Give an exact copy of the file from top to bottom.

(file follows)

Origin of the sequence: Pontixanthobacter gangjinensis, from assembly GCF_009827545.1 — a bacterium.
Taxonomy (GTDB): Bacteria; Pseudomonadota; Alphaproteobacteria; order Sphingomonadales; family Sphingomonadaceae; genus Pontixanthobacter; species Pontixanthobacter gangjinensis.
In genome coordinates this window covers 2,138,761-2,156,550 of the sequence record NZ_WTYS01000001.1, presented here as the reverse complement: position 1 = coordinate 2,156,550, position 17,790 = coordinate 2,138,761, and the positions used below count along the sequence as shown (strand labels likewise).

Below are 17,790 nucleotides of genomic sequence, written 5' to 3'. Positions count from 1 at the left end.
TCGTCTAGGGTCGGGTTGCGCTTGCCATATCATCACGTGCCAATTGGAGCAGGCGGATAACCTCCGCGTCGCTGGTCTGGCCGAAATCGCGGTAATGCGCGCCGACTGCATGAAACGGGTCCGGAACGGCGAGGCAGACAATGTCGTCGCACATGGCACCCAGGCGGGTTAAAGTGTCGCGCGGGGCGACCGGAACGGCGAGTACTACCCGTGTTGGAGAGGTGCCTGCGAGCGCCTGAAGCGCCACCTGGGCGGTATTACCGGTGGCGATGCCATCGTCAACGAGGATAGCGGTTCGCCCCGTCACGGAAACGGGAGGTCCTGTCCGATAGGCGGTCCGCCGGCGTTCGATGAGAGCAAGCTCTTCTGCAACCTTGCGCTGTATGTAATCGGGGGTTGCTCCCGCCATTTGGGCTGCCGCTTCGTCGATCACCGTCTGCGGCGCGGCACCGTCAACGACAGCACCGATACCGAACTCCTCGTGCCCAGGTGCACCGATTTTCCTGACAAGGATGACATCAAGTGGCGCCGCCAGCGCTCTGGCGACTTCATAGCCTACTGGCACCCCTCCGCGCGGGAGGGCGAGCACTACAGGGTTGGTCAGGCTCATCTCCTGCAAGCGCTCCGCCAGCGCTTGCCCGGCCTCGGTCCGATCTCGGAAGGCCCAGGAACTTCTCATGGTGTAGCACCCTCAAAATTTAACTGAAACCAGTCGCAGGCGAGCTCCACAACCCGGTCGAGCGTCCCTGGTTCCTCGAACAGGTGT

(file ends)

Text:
Origin of the sequence: Pontixanthobacter gangjinensis, from assembly GCF_009827545.1 — a bacterium.
Taxonomy (GTDB): Bacteria; Pseudomonadota; Alphaproteobacteria; order Sphingomonadales; family Sphingomonadaceae; genus Pontixanthobacter; species Pontixanthobacter gangjinensis.
In genome coordinates this window covers 2,138,761-2,156,550 of the sequence record NZ_WTYS01000001.1, presented here as the reverse complement: position 1 = coordinate 2,156,550, position 17,790 = coordinate 2,138,761, and the positions used below count along the sequence as shown (strand labels likewise).

Below are 17,790 nucleotides of genomic sequence, written 5' to 3'. Positions count from 1 at the left end.
TCGTCTAGGGTCGGGTTGCGCTTGCCATATCATCACGTGCCAATTGGAGCAGGCGGATAACCTCCGCGTCGCTGGTCTGGCCGAAATCGCGGTAATGCGCGCCGACTGCATGAAACGGGTCCGGAACGGCGAGGCAGACAATGTCGTCGCACATGGCACCCAGGCGGGTTAAAGTGTCGCGCGGGGCGACCGGAACGGCGAGTACTACCCGTGTTGGAGAGGTGCCTGCGAGCGCCTGAAGCGCCACCTGGGCGGTATTACCGGTGGCGATGCCATCGTCAACGAGGATAGCGGTTCGCCCCGTCACGGAAACGGGAGGTCCTGTCCGATAGGCGGTCCGCCGGCGTTCGATGAGAGCAAGCTCTTCTGCAACCTTGCGCTGTATGTAATCGGGGGTTGCTCCCGCCATTTGGGCTGCCGCTTCGTCGATCACCGTCTGCGGCGCGGCACCGTCAACGACAGCACCGATACCGAACTCCTCGTGCCCAGGTGCACCGATTTTCCTGACAAGGATGACATCAAGTGGCGCCGCCAGCGCTCTGGCGACTTCATAGCCTACTGGCACCCCTCCGCGCGGGAGGGCGAGCACTACAGGGTTGGTCAGGCTCATCTCCTGCAAGCGCTCCGCCAGCGCTTGCCCGGCCTCGGTCCGATCTCGGAAGGCCCAGGAACTTCTCATGGTGTAGCACCCTCAAAATTTAACTGAAACCAGTCGCAGGCGAGCTCCACAACCCGGTCGAGCGTCCCTGGTTCCTCGAACAGGTGT